Oxford City Council has announced an extension to the public consultation period on its Oxford Economic Strategy until Monday 31 January so that more residents get a chance to respond.
Two new studies underline the importance of ongoing support for Oxford’s economy.
Cities Outlook 2022 – Centre for Cities’ annual economic assessment of the UK’s largest urban areas found Oxford city centre to be amongst the worst hit cities in the country, during the pandemic, for loss of sales and impact on vacant units.
Through 2021 however, Oxford, recovered well, with high take up of retail units, and decreasing vacancy rates, in part due to a range of measures taken to support local businesses and reshape the High Street.
In Autumn 2021, Oxford’s vacancy rate had improved to 4.2% of units available for occupancy, well below the national average.
The Centre for Cities research also found the Pandemic has cost many places in the South East more than half a year's worth of high street sales, and central Oxford was worst affected, losing 41 weeks of sales between the first lockdown and Omicron's onset.
At the same time, new research from Experience Oxfordshire has found Oxford city was the most severely impacted across Oxfordshire, with a decline in visitor spend of 66% and 51% decline in jobs in the sector.
The report shows how important the visitor economy is to Oxford and the loss of over £665million to the local economy is of great concern to the City Council.
The City Council continues to support businesses impacted specifically in the visitor economy sector with a range of grants and continues to prioritise those most impacted through our funding.
The Council welcomed the significant recent engagement from residents on the draft Economic Strategy and is encouraging all residents, and businesses, to review its proposals and provide responses to the detailed questions on its consultation portal https://consultation.oxford.gov.uk/regeneration-economy/oxfords-economic-strategy-consultation-survey/, or submit a written response to firstname.lastname@example.org.
The draft Economic Strategy builds on the Oxford 2050 Vision and Oxford 2036 Local Plan, and is being developed over a long period with extensive engagement and input. Its three pillars place equal weight on:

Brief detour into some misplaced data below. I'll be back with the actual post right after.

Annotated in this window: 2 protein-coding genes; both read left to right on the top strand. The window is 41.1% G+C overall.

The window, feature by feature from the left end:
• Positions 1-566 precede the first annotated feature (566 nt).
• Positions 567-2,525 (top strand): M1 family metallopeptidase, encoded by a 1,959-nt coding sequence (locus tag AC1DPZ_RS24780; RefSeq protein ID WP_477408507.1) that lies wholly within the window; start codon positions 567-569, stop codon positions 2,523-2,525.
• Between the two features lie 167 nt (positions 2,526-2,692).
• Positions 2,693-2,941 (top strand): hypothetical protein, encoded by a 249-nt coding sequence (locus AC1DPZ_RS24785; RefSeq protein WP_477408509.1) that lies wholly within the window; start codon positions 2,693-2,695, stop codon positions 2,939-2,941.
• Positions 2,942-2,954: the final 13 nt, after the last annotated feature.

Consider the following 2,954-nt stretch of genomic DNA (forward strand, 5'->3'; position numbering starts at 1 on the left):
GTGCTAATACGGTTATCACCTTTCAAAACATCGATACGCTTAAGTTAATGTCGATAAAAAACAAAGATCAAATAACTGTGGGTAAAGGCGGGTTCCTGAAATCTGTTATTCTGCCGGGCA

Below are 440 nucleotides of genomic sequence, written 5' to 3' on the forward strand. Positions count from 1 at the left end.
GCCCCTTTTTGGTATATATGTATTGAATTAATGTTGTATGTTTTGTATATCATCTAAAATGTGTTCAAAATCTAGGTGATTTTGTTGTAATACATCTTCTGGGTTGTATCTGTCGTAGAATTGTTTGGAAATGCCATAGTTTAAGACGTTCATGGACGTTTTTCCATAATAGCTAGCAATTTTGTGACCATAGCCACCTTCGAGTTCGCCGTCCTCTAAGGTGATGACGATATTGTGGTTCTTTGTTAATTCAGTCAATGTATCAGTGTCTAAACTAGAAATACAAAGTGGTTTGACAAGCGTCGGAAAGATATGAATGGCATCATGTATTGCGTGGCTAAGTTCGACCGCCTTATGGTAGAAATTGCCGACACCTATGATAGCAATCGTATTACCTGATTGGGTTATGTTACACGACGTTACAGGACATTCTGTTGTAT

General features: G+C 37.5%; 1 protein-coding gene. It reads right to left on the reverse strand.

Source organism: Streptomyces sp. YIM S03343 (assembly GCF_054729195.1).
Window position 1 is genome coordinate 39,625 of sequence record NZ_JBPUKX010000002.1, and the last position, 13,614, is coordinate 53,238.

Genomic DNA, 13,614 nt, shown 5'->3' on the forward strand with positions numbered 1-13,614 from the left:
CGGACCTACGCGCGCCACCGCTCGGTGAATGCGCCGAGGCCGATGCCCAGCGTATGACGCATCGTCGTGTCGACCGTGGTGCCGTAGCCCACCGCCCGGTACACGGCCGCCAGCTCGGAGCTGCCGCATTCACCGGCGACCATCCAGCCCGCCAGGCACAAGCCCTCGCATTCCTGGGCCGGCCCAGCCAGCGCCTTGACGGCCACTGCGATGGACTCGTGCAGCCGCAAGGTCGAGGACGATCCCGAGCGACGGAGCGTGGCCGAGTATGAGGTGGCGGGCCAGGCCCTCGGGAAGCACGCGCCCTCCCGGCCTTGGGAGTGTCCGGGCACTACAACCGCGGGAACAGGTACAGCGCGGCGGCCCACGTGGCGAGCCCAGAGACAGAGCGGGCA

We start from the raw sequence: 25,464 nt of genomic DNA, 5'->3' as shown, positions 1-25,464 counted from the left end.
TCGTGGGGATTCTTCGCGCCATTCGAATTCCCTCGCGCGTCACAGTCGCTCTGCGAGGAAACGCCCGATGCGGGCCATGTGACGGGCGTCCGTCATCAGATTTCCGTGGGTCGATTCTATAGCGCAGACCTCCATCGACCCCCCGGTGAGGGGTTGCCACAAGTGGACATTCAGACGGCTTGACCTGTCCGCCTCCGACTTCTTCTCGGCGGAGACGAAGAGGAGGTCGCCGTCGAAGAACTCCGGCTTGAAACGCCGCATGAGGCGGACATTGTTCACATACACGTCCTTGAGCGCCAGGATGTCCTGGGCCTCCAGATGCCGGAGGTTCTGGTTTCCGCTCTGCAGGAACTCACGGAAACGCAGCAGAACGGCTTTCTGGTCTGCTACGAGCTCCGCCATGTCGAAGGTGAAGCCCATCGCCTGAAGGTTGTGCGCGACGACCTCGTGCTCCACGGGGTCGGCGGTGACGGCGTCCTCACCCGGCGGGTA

- Enabling a more inclusive economy
- Becoming a stronger global city
- Moving towards a zero carbon economy
It aims to challenge traditional ways of working to guarantee a minimum standard of economic and social prosperity for all of Oxford’s residents.
Councillor Susan Brown, Leader of Oxford City Council, said:
“Our city needs to face up to and address some significant economic challenges.
“The Council has collated a range of evidence on the stark inequality faced in Oxford in terms of educational, health, income disparities and issues with affordability.
“It is clear that the local economy must meet the needs of local residents and as we have seen, Oxford has been hard hit economically by the pandemic, but is also well placed to recover.
“Our Oxford Economic Strategy sets out to ensure that the recovery is an equitable one for all of Oxford’s citizens and one that helps us to reach our climate goals. Our global reputation for innovation in both health and environment must be used to help our city and our citizens to reach their potential.
“We have been listening to resident feedback on the strategy since launching our consultation on 22 November. I am pleased that local residents share our interest in Oxford’s economic future and have extended the consultation period in response to requests for even more time for people to share their views.
“We are seeking input on how we can ensure that we are meeting the employment needs of residents, including around skills, training and education. We have also asked what we might have missed for comment.
“It is important to say that there has been some misinformation about what the Strategy proposes. For example, the Economic Strategy has no role in proposing new roads and does not propose creating more jobs than housing – indeed it recognises the challenge of affordable housing, the delivery of which is a key priority for the council but covered elsewhere.
“The Council is following the homes and employment space allocations already made in Oxford Local Plan 2036 and neighbouring local plans. We are not proposing any new roads or sites for development in this strategy.
“Our Draft Economic Strategy is based on achieving a future for Oxford that involves, less traffic, more active travel and house building which are at the heart of a raft of measures the council is taking forward through other existing strategies held jointly with Oxfordshire County Council such as our plans for the Zero Emission Zone and the Connecting Oxford proposals as well as the city’s house building programme delivered through the ongoing work of the Council’s housing company.
“I urge residents to read the strategy for themselves and welcome comments on it.”
Key recent actions the City Council has taken include:
- Meanwhile in Oxfordshire - £1.875m programme to bring long-term vacant units into re-use and provide affordable space for independent business, ethical retailers, social enterprises and community groups
- Repurposing Highways and pavements for outside dining across the city, providing 95 licenses to local businesses in order to do so
- Kick Start work placements – Oxford City Council has worked with local SMEs to create around 130 paid placements for 16-24 year olds on Universal credit
- Repurposing buildings such as 1-3 George St to provide affordable and flexible workspace for small business
- c£60m in grants and £74m in business rate relief (so far) for those businesses affecting by the Pandemic
- Working with Network Rail and Oxfordshire County Council to secure investment Oxford Station including new platform and Western entrance.
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